NASCAR: Bubba Wallace Testing Next-Gen Car at Richmond

NASCAR has tested out the Next-Gen car multiple times in the past year to plan for the 2022 [...]

NASCAR has tested out the Next-Gen car multiple times in the past year to plan for the 2022 season. Now Bubba Wallace will get behind the wheel for some laps of his own. He will head to Richmond Raceway and test out the new stock car on a short track.

NASCAR confirmed on Monday that the 23XI Racing driver would take part in a scheduled session on Wednesday. Wallace's original plan was to test out the new ride on two separate days, starting on Tuesday. However, the forecast calls for inclement weather, so NASCAR limited the session to only Wednesday. One interesting note provided by Fox Sports' Bob Pockrass is that the session is "not a Toyota-specific car" despite Wallace driving a Toyota Camry in the Cup Series.

Wallace will now be the second driver to test out the Next-Gen car at Richmond, following Austin Dillon's tests on Oct. 8 to 9, 2019. The Next-Gen car was most recently on the track in January for a test at Charlotte Motor Speedway. Kurt Busch was the driver during this session.

The Next-Gen car underwent testing last year at Daytona International Raceway. Roush Fenway Racing's Chris Buescher drove during the session. Additionally, Martin Truex Jr. and Busch headed to the Charlotte Motor Speedway Roval for the first test involving multiple cars on the track at the same time. Joey Logano and Erik Jones are also among the drivers who have tested the Next-Gen car at various tracks.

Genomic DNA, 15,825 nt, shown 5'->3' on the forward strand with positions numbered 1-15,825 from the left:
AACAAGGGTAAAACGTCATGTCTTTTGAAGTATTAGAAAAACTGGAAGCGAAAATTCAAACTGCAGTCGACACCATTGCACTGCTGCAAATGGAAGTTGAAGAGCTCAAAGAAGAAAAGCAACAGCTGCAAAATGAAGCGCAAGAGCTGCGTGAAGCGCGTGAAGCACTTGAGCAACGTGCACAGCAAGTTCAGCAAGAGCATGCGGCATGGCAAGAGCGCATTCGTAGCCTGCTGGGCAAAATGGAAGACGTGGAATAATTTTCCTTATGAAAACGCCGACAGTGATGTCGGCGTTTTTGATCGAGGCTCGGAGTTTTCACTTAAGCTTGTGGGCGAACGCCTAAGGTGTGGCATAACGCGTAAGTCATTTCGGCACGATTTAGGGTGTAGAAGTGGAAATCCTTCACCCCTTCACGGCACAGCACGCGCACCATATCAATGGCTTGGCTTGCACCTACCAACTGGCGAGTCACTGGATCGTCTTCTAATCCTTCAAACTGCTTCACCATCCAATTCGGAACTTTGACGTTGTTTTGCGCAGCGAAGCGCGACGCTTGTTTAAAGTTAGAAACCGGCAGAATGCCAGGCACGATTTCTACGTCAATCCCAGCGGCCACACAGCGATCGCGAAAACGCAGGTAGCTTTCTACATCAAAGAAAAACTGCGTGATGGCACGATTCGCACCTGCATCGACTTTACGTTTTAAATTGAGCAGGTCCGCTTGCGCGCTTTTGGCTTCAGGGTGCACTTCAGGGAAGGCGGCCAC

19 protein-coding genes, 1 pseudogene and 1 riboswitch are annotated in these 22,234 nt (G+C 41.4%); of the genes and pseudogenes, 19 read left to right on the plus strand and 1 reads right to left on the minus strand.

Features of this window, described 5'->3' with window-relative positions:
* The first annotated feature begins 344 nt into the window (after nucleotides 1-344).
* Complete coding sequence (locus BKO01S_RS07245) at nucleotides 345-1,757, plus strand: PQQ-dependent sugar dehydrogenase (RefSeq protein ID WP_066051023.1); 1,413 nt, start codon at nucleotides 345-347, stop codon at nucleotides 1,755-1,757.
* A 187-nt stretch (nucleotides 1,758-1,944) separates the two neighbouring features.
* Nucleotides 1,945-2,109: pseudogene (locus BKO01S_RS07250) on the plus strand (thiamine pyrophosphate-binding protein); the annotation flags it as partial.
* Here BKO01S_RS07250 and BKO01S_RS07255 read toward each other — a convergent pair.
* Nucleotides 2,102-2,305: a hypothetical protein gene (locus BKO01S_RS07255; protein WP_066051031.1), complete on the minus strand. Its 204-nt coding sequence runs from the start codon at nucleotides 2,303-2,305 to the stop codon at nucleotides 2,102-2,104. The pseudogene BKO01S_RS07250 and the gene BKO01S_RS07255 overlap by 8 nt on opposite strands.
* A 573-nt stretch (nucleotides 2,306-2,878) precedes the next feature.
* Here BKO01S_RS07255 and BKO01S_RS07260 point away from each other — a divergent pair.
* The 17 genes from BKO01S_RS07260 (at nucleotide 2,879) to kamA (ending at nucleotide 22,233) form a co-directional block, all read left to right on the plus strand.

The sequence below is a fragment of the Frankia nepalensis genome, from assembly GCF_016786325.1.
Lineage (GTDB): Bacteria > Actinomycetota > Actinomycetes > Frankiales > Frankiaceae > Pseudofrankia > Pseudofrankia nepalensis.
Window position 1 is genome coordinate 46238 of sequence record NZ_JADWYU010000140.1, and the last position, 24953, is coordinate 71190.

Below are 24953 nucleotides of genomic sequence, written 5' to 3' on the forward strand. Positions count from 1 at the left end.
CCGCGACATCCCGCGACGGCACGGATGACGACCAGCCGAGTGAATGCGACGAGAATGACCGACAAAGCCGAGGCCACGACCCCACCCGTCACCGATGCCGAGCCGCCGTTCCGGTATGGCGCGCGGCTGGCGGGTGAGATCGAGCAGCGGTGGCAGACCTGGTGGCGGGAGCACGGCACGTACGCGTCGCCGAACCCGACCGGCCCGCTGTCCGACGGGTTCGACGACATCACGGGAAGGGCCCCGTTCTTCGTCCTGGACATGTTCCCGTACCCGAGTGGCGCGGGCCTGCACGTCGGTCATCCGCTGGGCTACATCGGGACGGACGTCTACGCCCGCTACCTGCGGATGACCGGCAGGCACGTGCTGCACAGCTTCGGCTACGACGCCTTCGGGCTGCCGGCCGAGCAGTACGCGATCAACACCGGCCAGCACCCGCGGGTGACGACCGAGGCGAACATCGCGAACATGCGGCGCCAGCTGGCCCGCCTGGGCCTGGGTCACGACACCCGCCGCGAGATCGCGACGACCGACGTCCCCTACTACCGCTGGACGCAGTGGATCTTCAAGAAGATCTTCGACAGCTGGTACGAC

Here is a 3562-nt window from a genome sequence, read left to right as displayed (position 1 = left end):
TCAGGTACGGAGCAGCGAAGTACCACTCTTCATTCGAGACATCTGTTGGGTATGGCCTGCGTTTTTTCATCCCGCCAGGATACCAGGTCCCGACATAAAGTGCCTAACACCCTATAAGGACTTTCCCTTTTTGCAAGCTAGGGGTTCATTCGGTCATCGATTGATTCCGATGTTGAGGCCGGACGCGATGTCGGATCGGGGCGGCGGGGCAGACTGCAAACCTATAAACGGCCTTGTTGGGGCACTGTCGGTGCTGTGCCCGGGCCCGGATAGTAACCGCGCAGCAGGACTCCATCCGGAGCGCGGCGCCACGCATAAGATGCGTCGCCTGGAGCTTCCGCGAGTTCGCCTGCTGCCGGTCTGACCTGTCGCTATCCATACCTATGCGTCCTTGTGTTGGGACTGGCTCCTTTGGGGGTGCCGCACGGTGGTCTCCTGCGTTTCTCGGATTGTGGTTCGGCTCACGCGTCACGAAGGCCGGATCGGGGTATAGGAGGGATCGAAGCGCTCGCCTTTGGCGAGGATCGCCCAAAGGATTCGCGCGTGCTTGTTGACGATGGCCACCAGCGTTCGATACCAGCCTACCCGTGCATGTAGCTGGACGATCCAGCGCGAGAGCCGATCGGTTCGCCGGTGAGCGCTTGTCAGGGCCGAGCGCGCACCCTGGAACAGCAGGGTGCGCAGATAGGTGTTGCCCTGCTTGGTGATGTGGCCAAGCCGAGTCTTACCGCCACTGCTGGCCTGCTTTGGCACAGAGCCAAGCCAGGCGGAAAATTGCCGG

There will be multiple differences between the current Cup Series cars and the new version that will be part of the 2022 season and beyond. Chief among these changes is the switch to a new wheel. The stock cars will use an 18-inch aluminum wheel with Goodyear tires and a single lug hole in the center. This is three inches larger than the current tire on Cup Series cars.

According to John Probst, NASCAR Senior Vice President of Innovation and Racing Development, the move to a larger aluminum wheel was made in pursuit of providing more relevance and a stronger correlation to modern production cars. After considerable testing of the 18-inch wheel with the five-lug pattern, Probst and the NASCAR team felt that it was best to use a one-lug system.

"For us, we felt like from a standpoint of the wheel is that we wanted to get to an 18-inch wheel, an aluminum wheel," Probst said. "Once you get to an 18-inch aluminum wheel, the next step for us is to make sure that from a durability standpoint under racing conditions is that it will accept the durability that we need to finish races and then also finish multiple races. To do that, the single nut was our only option."